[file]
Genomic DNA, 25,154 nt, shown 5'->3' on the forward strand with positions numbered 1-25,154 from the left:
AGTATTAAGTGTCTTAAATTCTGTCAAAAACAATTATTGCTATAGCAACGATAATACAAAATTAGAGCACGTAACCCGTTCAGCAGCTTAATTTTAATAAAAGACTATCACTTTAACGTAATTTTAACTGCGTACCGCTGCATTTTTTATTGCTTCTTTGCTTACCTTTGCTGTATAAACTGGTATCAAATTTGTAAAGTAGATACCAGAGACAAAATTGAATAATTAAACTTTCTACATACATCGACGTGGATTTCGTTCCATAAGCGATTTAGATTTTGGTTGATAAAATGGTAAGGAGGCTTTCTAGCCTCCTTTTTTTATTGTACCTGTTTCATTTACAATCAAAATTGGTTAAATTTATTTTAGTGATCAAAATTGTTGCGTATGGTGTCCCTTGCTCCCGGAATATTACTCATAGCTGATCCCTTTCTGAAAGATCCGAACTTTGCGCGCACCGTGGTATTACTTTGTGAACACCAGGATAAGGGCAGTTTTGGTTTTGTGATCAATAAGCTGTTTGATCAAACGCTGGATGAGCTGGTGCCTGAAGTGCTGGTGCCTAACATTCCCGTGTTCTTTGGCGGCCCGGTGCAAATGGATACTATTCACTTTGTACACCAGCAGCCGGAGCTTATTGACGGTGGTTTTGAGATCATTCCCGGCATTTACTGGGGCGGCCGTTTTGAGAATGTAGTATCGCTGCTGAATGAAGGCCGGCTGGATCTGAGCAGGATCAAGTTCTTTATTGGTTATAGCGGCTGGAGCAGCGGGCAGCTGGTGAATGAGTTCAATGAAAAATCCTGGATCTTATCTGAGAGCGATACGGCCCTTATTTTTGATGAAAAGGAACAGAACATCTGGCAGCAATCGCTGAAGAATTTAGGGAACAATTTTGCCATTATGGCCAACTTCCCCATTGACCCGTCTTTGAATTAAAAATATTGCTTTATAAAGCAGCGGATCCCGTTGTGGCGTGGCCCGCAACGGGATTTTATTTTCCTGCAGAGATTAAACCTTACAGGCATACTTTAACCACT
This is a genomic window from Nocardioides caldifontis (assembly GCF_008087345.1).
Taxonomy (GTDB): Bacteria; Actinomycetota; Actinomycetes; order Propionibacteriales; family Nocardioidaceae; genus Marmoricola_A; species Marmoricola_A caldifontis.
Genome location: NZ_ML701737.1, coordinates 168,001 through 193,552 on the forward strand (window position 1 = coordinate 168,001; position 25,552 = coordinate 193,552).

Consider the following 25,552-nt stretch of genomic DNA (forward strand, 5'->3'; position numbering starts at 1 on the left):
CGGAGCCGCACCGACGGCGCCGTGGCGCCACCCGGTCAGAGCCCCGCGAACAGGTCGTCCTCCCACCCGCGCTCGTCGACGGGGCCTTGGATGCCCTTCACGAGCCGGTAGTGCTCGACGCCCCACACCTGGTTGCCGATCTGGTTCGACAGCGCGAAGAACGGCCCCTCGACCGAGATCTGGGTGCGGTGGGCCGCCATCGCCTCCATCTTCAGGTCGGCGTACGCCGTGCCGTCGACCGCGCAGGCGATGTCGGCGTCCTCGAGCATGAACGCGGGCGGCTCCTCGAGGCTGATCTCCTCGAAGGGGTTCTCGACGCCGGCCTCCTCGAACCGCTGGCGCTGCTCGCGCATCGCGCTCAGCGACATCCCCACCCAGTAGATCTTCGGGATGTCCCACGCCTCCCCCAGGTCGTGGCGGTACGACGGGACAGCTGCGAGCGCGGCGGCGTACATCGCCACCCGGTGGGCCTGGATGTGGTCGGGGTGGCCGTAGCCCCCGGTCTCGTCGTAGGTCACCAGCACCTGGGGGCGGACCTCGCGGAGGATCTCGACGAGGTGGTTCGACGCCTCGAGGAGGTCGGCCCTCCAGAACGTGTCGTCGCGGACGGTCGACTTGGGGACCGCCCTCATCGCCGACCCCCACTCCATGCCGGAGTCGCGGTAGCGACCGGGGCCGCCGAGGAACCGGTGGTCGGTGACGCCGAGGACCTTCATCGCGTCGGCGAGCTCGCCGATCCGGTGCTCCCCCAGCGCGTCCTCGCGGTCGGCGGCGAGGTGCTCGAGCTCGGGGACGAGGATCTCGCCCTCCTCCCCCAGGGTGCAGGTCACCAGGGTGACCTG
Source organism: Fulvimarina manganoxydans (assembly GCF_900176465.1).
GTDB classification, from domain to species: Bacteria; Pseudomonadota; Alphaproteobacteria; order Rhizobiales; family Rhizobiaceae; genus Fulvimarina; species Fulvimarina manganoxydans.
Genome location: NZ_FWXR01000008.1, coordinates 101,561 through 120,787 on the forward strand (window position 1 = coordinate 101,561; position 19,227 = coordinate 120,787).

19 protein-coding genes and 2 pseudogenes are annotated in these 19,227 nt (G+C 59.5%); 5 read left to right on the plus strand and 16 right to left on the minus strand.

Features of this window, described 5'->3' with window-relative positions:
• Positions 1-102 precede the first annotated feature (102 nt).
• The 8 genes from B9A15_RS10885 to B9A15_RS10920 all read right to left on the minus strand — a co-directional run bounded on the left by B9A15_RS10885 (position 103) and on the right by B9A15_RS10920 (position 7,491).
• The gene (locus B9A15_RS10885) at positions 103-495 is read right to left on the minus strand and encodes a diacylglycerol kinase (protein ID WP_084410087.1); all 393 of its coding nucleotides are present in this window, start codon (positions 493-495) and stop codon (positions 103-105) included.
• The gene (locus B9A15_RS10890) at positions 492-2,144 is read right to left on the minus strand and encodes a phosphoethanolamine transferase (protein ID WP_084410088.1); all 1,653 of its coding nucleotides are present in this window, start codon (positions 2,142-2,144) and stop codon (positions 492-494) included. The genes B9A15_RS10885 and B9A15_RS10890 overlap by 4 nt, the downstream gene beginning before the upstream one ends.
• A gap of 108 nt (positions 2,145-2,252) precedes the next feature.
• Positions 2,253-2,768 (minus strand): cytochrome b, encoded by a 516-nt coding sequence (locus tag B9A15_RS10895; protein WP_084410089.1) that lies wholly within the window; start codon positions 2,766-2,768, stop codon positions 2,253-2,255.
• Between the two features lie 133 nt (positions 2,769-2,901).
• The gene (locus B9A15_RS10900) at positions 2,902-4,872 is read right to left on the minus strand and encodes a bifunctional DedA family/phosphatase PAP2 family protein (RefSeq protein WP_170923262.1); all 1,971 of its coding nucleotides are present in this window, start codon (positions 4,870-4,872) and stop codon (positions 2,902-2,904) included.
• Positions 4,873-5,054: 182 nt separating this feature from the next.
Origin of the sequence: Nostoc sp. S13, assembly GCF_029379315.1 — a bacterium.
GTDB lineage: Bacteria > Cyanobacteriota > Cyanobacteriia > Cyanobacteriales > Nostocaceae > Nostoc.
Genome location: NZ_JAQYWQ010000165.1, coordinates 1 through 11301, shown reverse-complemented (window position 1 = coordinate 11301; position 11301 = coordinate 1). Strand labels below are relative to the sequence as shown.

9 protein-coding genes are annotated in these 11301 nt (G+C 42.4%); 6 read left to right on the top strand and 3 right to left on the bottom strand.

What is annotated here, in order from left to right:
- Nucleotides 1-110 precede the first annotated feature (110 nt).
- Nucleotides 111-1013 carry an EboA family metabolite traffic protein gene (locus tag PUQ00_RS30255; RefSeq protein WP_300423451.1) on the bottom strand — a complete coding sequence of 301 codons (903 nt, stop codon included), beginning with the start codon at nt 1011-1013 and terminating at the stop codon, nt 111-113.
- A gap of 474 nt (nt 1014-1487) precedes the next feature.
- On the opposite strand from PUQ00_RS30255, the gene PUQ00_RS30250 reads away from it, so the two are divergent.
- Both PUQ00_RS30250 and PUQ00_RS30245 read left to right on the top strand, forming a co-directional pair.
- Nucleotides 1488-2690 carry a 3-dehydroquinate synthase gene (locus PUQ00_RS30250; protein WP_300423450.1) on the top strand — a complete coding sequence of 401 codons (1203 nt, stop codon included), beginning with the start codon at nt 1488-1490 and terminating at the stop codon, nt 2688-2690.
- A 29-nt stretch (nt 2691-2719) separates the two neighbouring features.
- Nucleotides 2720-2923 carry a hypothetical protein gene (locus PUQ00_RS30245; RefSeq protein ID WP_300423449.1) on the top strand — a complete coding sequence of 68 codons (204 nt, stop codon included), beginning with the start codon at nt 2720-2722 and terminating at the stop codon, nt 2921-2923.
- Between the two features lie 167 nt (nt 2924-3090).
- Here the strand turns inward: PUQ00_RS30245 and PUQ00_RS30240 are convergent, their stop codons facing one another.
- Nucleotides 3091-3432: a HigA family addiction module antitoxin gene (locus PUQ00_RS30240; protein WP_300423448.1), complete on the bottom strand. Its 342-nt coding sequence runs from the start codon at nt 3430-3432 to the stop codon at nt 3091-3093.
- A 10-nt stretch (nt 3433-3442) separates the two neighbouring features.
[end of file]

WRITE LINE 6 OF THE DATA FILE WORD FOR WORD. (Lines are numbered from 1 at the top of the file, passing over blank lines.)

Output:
Consider the following 25,552-nt stretch of genomic DNA (forward strand, 5'->3'; position numbering starts at 1 on the left):